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Bewitched by Blindsight

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Textbooks tell us that, across a range of paradigms and conditions, perception parts ways with consciousness. The poster child is blindsight: a neuropsychological disorder defined by residual visual function following destruction of primary visual cortex. Blindsight is especially striking because residual visual function apparently includes capacities for voluntary discrimination in the total absence of awareness. Together with other neuropsychological disorders (e.g., hemineglect and visual form agnosia) and studies of neurotypical vision (e.g., under inattention or suppression), blindsight has revolutionised our thinking about visual consciousness, seemingly revealing a dramatic disconnect between performance and awareness, and motivating diverse theories of the neural and cognitive basis of consciousness. Counter to this orthodoxy, I’ll argue that blindsight is in fact severely and qualitatively degraded but nonetheless conscious vision. This residual conscious vision appears unconscious only because of conservative and unstable response criteria. A series of psychophysical and functional arguments against this interpretation are answered. And a range of consistent behavioral and first-person evidence is presented. This evidence helps answer the question of what it is like to have blindsight, as well as to account for the conservative and selectively unstable response criteria exhibited by patients. In closing, I’ll consider what lessons we can learn for the study of consciousness more generally, both in clinical and neurotypical vision.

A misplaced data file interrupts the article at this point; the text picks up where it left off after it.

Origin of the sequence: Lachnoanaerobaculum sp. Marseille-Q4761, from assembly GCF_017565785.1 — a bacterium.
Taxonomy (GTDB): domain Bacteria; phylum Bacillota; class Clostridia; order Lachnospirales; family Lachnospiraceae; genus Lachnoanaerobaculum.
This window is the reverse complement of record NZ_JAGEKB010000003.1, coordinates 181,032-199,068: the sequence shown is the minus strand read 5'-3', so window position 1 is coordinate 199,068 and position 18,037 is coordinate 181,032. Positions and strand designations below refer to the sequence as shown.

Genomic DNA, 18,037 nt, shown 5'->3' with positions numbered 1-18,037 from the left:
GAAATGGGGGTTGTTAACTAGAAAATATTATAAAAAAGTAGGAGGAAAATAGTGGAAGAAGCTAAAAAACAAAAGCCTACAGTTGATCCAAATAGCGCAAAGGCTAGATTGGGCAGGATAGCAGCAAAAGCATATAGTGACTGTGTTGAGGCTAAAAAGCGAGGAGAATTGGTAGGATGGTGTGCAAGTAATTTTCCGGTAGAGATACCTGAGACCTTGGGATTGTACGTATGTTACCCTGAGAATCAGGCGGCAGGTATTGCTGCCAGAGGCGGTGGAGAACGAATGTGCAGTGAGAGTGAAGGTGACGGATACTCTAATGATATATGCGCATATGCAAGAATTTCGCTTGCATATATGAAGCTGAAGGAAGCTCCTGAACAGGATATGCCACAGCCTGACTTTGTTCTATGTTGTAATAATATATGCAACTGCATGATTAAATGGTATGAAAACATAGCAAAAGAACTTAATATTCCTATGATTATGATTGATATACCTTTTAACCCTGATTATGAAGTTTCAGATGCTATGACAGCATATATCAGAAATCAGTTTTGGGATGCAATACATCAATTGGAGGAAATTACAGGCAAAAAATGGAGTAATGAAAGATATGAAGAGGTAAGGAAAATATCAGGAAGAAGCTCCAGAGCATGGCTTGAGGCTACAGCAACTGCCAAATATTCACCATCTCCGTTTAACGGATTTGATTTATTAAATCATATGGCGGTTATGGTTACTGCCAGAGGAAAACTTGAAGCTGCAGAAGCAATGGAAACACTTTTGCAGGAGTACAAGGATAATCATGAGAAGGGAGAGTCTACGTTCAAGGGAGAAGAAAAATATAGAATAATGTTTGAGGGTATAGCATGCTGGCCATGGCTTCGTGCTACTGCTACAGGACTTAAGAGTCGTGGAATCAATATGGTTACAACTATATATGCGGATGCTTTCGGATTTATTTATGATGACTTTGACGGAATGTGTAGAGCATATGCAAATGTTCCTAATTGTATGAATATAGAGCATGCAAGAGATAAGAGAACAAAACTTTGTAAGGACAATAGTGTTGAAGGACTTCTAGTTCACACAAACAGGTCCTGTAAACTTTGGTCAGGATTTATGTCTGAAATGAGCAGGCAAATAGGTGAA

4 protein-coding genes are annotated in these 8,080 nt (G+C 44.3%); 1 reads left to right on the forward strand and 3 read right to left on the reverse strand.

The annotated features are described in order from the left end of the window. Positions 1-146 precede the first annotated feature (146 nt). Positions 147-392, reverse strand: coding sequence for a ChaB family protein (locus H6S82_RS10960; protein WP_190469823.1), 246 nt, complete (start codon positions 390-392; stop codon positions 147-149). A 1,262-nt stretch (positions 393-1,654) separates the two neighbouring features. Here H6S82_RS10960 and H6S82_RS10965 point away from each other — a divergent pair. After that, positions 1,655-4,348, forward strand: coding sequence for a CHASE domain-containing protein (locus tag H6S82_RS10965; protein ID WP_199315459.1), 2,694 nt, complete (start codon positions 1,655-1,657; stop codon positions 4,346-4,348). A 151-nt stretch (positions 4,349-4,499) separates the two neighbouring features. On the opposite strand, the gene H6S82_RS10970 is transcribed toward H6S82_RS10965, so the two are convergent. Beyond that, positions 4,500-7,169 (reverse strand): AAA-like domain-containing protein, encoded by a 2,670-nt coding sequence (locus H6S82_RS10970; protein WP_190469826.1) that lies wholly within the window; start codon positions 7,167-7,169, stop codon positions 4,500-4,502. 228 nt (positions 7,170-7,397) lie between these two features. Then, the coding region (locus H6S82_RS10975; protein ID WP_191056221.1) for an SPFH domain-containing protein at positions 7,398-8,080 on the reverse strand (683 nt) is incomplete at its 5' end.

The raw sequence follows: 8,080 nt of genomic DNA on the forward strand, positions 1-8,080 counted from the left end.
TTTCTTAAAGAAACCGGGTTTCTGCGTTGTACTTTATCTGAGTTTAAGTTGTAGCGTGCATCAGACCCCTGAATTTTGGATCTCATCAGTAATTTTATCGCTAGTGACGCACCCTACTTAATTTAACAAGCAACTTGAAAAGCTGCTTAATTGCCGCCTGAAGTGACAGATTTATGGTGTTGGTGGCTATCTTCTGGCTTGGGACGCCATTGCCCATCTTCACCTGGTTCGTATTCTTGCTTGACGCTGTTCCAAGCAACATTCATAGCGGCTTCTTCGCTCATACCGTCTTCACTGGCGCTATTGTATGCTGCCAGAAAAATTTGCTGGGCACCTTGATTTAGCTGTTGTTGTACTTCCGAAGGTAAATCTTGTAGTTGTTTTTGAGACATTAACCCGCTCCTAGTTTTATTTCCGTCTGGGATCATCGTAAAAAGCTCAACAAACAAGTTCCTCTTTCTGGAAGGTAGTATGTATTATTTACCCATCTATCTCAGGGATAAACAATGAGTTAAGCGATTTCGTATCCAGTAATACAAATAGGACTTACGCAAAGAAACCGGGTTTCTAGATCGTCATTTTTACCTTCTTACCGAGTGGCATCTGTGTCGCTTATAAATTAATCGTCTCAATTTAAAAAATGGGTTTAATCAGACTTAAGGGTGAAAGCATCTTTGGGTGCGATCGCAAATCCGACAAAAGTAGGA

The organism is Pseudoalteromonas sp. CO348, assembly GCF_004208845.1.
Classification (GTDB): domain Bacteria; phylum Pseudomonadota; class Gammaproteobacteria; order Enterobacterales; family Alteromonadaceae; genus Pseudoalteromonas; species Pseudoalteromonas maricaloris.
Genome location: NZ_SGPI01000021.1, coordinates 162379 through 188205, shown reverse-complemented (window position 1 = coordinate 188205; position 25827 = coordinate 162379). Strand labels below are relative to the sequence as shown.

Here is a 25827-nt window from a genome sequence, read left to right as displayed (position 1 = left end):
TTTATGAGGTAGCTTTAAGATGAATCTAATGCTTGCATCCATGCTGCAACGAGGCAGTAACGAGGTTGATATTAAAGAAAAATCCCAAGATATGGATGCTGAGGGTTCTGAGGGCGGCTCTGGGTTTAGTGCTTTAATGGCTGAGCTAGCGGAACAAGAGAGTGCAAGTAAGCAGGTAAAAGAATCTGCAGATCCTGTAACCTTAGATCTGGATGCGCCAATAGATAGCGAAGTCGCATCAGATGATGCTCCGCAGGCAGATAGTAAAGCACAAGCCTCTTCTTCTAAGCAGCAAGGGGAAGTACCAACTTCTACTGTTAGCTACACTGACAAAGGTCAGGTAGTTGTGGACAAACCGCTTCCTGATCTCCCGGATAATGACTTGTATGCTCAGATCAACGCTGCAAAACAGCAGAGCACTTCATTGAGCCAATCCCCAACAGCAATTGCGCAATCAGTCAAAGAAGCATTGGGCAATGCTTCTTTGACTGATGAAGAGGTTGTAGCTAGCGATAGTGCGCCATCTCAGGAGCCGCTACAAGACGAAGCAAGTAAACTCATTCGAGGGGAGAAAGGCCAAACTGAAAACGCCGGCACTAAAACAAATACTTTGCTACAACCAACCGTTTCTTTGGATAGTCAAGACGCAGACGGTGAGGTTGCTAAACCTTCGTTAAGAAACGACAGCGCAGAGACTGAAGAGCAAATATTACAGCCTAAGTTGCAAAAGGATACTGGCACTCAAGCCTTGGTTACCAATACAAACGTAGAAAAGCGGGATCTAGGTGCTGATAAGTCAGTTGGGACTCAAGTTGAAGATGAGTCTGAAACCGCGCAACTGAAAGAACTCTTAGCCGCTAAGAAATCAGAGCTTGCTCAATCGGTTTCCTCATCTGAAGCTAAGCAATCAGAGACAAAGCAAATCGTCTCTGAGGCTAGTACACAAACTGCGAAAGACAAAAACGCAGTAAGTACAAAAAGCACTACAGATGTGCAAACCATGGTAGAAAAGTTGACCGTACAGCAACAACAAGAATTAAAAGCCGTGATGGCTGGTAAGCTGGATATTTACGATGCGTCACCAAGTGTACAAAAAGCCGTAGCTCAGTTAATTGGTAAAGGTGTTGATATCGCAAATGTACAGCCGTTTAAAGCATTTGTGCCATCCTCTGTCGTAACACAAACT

Ian Phillips (John Hopkins University)

will be held online via Zoom. The link will be sent automatically to ScienceCampus and DPZ members. Other interested persons are asked to sent an email (cschloegl@dpz.eu) to receive the link.

Date and Time 06.05.21 - 15:00 - 16:30 Signup is not required

Location will be held online via zoom


Leibniz ScienceCampus Primate Cognition

Contact Dr. Christian Schloegl
Leibniz ScienceCampus Primate Cognition
German Primate Center
Kellnerweg 4
37077 Göttingen
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